Any person or company seeking to invest in Solomon Islands can make an application for a tax exemption but no investor has an automatic right to an exemption, according to the Inland Revenue Division of the Ministry of Finance.Applications are assessed by an Exemption Committee, using strict guidelines which have been approved by Government.
This process was clarified by the Acting Commissioner of Inland Revenue, Andrew Minto, in a statement issued by the Inland Revenue Division (IRD) of Ministry of Finance today.
"The guidelines require the committee to look at the impact of the proposed investment on the country as a whole and not just the benefits to the investor and small select groups' investors are working with," Mr Minto said.
"The committee then makes a recommendation to the Minister of Finance and Treasury or the Commissioner of Inland Revenue depending on the type of exemption and legislative basis," he explained.
"Foreign investors are treated the same way as any other taxpayers unless the Minister makes the decision that is in the interests of the country to allow an exemption," he added.
Tax exemptions for foreign investors are a discretionary provision approved by the Minister only after carefully scrutiny and analysis of the applicant, revenue costs and broader benefits and implications for the county.
Mr Minto said that there is always a need to reach a balance between collecting taxes and offering incentives to local business and potential investors.
"But this does not mean that the IRD does not act impartially and fairly in its consideration of exemptions and in accordance with Solomon Island law and policies."
Mr Minto said the Division was acutely aware of how important foreign investment is to the Solomon Islands as it will assist in building a strong revenue base so the Solomon Islands can grow and prosper.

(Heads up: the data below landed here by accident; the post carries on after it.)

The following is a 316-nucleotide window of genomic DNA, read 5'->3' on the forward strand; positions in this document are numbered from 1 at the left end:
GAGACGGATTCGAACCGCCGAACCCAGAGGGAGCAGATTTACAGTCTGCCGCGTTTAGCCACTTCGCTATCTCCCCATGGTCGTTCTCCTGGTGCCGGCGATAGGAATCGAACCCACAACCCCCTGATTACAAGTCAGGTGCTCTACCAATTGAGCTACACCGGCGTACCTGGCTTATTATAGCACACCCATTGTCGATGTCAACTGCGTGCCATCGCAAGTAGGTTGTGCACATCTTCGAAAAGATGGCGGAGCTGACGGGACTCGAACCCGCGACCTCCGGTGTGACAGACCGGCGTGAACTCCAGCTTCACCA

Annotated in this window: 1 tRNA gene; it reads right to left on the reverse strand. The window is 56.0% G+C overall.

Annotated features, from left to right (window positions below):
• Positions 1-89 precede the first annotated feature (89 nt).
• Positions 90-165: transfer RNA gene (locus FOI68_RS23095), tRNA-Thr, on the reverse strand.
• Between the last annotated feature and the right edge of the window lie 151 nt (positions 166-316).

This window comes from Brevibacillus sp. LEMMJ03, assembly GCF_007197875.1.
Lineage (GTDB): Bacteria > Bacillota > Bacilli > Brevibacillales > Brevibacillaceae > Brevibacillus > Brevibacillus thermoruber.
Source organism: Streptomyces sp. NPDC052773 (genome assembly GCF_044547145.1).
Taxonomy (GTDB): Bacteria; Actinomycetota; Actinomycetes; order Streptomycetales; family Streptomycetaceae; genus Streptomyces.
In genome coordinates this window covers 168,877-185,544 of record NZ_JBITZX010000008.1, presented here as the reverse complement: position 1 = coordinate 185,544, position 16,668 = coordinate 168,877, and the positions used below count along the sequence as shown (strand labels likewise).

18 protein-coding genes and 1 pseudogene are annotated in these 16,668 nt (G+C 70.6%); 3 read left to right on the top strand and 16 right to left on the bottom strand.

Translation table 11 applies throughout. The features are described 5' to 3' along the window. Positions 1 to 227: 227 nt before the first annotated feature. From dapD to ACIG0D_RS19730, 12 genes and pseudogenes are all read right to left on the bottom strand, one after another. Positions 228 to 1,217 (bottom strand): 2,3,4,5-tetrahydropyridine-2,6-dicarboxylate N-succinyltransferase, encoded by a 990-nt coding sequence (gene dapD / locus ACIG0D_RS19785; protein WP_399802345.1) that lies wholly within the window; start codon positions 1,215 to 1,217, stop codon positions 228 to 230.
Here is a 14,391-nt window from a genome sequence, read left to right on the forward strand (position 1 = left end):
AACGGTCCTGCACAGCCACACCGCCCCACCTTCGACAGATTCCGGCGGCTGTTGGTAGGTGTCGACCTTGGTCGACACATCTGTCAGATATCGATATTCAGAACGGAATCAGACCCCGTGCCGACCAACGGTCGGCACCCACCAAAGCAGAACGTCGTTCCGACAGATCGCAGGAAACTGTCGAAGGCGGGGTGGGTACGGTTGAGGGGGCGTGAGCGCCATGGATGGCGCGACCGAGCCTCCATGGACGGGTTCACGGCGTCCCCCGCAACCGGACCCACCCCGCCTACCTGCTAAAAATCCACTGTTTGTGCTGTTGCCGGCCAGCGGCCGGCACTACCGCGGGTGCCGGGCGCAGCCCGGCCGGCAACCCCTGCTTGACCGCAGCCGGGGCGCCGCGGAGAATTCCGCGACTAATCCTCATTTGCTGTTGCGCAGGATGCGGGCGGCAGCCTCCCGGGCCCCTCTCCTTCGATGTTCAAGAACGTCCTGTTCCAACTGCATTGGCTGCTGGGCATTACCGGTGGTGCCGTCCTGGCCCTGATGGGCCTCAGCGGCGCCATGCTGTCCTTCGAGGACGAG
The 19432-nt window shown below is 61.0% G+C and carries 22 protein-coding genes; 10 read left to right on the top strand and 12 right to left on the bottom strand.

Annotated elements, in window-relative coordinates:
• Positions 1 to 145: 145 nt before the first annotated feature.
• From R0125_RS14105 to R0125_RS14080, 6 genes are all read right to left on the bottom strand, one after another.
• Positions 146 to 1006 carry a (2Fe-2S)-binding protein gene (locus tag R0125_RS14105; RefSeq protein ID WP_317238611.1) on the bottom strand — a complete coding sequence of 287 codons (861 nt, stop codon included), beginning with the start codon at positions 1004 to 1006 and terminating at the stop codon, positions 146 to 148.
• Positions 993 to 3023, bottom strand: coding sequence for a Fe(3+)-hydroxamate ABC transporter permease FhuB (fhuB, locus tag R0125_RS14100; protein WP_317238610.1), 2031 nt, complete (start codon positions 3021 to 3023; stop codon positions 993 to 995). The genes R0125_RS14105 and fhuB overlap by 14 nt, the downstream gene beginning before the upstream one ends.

But it is also the right of all Solomon Islanders to expect all individuals or companies that make money in this country to pay their fair share of tax.
"This is the only way that all Solomon Islanders will benefit from the wealth that is derived from the investment," he said.
IRD role is to collect revenue to fund the government's budget and development plans and apply the law fairly and impartially."
"If an individual or company is willing to do the right thing and pay the tax the country is entitled to - no more and no less - then IRD will make it as easy as possible for them to do so. If, however, they have decided not to comply, then we owe it to every person who does pay their tax to apply the full force of the law to ensure they do comply."
IRD is also building strong links with the community, he said.
"This year the division has implemented a number of initiatives to assist businesses understand their tax obligations and are continuing to improve systems and processes to make it easy for people to comply," he said.
Mr Minto said it was important to note that advisers working in Inland Revenue must operate within the policy guidelines set down by Government as well as within the laws and regulations of the country.
"In the case of RAMSI advisers, we are also required to work within the recently finalized Solomon Islands Government and RAMSI Partnership Framework," he said.
"Advisers in IRD have excellent working relationships with management and staff alike," Mr Minto said.
"We operate in partnership with Solomon Islands staff in relationships which are built on mutual respect and trust."
RAMSI's assistance to IRD is funded by the New Zealand Government and has just been extended for a further five years.
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